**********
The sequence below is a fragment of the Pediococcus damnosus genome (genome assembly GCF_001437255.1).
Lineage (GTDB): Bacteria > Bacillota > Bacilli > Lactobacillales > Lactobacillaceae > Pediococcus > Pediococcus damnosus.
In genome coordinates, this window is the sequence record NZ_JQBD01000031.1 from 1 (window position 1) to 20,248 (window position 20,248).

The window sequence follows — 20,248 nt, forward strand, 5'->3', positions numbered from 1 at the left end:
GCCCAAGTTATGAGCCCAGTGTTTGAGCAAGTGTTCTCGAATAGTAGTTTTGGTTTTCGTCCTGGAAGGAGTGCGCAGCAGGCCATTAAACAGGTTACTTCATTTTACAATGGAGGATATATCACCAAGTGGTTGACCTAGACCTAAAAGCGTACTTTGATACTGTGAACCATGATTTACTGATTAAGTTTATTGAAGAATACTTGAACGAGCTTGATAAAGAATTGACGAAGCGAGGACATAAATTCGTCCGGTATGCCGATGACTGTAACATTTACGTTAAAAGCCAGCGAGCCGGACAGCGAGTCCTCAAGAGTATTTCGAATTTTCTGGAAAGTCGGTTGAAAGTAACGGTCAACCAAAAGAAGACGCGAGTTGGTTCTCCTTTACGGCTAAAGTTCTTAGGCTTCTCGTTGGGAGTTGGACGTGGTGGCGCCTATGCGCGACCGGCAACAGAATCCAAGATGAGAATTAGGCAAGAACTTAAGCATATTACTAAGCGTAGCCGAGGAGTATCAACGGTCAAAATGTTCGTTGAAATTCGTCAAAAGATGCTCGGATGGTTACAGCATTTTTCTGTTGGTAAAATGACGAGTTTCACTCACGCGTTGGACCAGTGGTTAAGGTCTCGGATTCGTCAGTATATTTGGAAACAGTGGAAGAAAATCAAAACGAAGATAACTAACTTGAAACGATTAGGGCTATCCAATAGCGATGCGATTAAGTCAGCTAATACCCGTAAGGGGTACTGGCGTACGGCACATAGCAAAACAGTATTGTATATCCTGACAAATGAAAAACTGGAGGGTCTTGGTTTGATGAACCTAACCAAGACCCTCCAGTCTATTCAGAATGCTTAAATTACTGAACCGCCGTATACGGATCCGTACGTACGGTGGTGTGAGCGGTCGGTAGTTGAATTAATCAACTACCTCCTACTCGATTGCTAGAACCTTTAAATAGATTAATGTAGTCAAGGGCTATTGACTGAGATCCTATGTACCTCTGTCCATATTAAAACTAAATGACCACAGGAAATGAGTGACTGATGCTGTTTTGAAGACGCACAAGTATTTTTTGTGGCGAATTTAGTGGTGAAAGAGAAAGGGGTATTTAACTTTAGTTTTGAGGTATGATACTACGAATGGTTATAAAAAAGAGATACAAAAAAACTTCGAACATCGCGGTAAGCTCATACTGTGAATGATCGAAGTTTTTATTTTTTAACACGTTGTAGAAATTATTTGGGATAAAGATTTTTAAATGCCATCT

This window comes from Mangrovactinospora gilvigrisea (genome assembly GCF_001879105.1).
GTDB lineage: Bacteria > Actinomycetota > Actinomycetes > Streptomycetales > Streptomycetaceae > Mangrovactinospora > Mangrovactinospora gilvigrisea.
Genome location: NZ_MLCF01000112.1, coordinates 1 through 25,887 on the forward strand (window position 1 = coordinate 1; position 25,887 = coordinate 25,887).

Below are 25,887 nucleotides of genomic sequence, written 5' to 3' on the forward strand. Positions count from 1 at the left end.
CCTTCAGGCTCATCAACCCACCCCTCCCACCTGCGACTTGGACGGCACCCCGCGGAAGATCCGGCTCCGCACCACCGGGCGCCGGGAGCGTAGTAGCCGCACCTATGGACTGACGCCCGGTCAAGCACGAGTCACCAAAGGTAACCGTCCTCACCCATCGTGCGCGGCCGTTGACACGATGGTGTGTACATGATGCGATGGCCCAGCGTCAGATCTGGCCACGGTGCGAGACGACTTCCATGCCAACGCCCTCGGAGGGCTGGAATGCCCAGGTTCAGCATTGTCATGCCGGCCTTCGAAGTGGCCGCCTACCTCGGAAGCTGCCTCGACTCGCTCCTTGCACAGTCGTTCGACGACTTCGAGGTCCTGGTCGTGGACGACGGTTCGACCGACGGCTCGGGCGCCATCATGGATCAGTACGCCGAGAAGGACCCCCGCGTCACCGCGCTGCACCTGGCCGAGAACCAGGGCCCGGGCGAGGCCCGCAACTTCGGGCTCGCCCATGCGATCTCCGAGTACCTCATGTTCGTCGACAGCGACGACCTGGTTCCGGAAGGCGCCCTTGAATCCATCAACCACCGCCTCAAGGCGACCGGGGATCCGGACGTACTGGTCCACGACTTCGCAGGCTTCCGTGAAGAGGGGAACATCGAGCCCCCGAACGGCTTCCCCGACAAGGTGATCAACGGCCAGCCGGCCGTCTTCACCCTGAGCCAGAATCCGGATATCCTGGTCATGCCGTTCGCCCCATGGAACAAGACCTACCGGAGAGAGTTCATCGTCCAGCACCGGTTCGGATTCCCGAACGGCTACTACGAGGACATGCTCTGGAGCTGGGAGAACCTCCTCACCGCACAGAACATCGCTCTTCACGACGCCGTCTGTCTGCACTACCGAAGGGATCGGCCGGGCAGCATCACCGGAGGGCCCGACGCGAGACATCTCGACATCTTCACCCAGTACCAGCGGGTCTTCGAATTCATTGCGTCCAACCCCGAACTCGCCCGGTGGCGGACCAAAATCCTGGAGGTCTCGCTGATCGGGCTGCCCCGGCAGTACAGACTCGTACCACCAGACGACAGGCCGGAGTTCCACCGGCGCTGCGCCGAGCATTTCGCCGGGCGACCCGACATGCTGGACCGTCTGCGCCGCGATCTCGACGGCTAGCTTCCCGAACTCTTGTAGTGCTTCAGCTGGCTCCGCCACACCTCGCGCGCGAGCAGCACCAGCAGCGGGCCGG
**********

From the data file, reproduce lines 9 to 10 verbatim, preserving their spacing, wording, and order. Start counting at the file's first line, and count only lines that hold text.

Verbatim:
Below are 25,887 nucleotides of genomic sequence, written 5' to 3' on the forward strand. Positions count from 1 at the left end.
CCTTCAGGCTCATCAACCCACCCCTCCCACCTGCGACTTGGACGGCACCCCGCGGAAGATCCGGCTCCGCACCACCGGGCGCCGGGAGCGTAGTAGCCGCACCTATGGACTGACGCCCGGTCAAGCACGAGTCACCAAAGGTAACCGTCCTCACCCATCGTGCGCGGCCGTTGACACGATGGTGTGTACATGATGCGATGGCCCAGCGTCAGATCTGGCCACGGTGCGAGACGACTTCCATGCCAACGCCCTCGGAGGGCTGGAATGCCCAGGTTCAGCATTGTCATGCCGGCCTTCGAAGTGGCCGCCTACCTCGGAAGCTGCCTCGACTCGCTCCTTGCACAGTCGTTCGACGACTTCGAGGTCCTGGTCGTGGACGACGGTTCGACCGACGGCTCGGGCGCCATCATGGATCAGTACGCCGAGAAGGACCCCCGCGTCACCGCGCTGCACCTGGCCGAGAACCAGGGCCCGGGCGAGGCCCGCAACTTCGGGCTCGCCCATGCGATCTCCGAGTACCTCATGTTCGTCGACAGCGACGACCTGGTTCCGGAAGGCGCCCTTGAATCCATCAACCACCGCCTCAAGGCGACCGGGGATCCGGACGTACTGGTCCACGACTTCGCAGGCTTCCGTGAAGAGGGGAACATCGAGCCCCCGAACGGCTTCCCCGACAAGGTGATCAACGGCCAGCCGGCCGTCTTCACCCTGAGCCAGAATCCGGATATCCTGGTCATGCCGTTCGCCCCATGGAACAAGACCTACCGGAGAGAGTTCATCGTCCAGCACCGGTTCGGATTCCCGAACGGCTACTACGAGGACATGCTCTGGAGCTGGGAGAACCTCCTCACCGCACAGAACATCGCTCTTCACGACGCCGTCTGTCTGCACTACCGAAGGGATCGGCCGGGCAGCATCACCGGAGGGCCCGACGCGAGACATCTCGACATCTTCACCCAGTACCAGCGGGTCTTCGAATTCATTGCGTCCAACCCCGAACTCGCCCGGTGGCGGACCAAAATCCTGGAGGTCTCGCTGATCGGGCTGCCCCGGCAGTACAGACTCGTACCACCAGACGACAGGCCGGAGTTCCACCGGCGCTGCGCCGAGCATTTCGCCGGGCGACCCGACATGCTGGACCGTCTGCGCCGCGATCTCGACGGCTAGCTTCCCGAACTCTTGTAGTGCTTCAGCTGGCTCCGCCACACCTCGCGCGCGAGCAGCACCAGCAGCGGGCCGG